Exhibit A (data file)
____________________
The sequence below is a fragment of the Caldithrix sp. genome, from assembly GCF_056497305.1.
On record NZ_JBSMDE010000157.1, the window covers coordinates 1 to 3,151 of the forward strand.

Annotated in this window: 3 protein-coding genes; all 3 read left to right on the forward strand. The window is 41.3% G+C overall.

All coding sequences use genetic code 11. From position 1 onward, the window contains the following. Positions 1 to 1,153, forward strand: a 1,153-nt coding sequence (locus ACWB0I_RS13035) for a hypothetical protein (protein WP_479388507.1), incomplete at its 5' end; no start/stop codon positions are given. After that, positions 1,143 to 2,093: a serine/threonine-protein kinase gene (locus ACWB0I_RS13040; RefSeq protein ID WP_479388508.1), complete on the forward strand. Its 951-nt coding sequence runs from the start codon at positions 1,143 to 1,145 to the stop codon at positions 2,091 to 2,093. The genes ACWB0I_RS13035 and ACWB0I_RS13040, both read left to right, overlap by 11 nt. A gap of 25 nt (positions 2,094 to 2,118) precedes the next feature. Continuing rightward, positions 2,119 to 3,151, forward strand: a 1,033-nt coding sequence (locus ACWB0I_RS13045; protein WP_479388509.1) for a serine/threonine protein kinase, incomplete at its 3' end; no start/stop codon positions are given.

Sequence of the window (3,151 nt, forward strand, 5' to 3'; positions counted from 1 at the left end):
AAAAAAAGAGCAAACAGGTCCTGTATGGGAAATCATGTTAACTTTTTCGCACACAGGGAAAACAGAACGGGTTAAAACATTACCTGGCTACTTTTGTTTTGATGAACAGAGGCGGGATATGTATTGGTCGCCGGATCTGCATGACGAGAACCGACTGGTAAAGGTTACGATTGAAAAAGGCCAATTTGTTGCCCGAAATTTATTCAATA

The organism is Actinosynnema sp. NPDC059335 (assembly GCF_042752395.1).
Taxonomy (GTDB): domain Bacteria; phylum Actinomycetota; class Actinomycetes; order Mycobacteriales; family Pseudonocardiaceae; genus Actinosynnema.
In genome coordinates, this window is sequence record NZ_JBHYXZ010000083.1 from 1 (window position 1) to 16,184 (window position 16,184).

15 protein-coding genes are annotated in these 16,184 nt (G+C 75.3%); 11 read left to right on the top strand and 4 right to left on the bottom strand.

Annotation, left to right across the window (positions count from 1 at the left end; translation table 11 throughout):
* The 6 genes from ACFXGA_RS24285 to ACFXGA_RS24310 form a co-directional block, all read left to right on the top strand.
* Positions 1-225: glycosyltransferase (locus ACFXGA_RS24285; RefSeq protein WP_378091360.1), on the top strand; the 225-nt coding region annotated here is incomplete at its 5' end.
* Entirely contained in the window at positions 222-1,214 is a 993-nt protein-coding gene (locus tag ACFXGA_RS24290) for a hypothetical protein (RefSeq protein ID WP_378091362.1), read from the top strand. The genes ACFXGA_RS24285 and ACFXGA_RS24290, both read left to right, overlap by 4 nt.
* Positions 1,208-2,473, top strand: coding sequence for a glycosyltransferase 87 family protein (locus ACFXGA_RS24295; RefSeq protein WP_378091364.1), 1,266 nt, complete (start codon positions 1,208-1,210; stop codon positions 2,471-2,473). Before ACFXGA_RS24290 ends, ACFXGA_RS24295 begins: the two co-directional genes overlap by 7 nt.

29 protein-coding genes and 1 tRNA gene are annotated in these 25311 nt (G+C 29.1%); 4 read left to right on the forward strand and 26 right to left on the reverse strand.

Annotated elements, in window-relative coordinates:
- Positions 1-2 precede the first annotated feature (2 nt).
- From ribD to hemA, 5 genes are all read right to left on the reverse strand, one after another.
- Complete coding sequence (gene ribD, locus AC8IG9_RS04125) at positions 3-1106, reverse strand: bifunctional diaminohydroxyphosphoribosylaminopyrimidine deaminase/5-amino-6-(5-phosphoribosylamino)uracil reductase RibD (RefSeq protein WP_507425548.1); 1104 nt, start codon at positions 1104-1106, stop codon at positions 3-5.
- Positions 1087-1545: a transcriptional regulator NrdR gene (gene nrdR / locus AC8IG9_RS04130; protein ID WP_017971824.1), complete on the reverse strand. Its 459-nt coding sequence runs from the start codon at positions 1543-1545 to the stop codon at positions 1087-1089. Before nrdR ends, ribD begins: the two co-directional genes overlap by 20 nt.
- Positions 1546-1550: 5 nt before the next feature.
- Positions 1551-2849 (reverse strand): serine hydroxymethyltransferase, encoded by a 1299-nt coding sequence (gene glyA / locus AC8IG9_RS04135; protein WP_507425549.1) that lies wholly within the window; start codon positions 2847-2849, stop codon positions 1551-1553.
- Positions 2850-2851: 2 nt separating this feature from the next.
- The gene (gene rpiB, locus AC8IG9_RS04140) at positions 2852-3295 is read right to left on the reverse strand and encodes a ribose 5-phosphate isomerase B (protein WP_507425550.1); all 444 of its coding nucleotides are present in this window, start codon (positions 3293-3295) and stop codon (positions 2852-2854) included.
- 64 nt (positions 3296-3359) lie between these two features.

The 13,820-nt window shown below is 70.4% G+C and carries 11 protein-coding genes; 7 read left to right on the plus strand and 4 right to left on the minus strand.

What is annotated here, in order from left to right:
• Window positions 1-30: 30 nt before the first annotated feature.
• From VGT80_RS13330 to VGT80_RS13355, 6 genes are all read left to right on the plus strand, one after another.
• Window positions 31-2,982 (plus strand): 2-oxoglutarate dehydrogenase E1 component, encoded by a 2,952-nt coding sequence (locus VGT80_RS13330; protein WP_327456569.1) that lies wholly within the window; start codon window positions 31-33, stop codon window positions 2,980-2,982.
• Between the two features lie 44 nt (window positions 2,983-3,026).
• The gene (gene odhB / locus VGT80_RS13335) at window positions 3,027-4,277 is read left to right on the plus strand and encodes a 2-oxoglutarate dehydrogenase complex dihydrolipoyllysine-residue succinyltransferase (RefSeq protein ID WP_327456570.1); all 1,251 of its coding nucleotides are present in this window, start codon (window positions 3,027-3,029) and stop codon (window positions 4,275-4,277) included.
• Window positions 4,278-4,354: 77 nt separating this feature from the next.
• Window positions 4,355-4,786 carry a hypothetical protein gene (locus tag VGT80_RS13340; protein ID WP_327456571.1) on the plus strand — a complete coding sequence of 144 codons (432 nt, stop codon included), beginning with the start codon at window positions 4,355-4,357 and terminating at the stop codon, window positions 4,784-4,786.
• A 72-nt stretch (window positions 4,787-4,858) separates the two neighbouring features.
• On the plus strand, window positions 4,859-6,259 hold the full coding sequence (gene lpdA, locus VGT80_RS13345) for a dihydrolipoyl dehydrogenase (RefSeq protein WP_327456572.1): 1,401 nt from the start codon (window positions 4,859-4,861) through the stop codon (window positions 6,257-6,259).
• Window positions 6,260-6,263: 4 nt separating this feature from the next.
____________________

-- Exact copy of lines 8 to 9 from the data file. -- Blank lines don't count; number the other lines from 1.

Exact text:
Taxonomy (GTDB): domain Bacteria; phylum Actinomycetota; class Actinomycetes; order Mycobacteriales; family Pseudonocardiaceae; genus Actinosynnema.
In genome coordinates, this window is sequence record NZ_JBHYXZ010000083.1 from 1 (window position 1) to 16,184 (window position 16,184).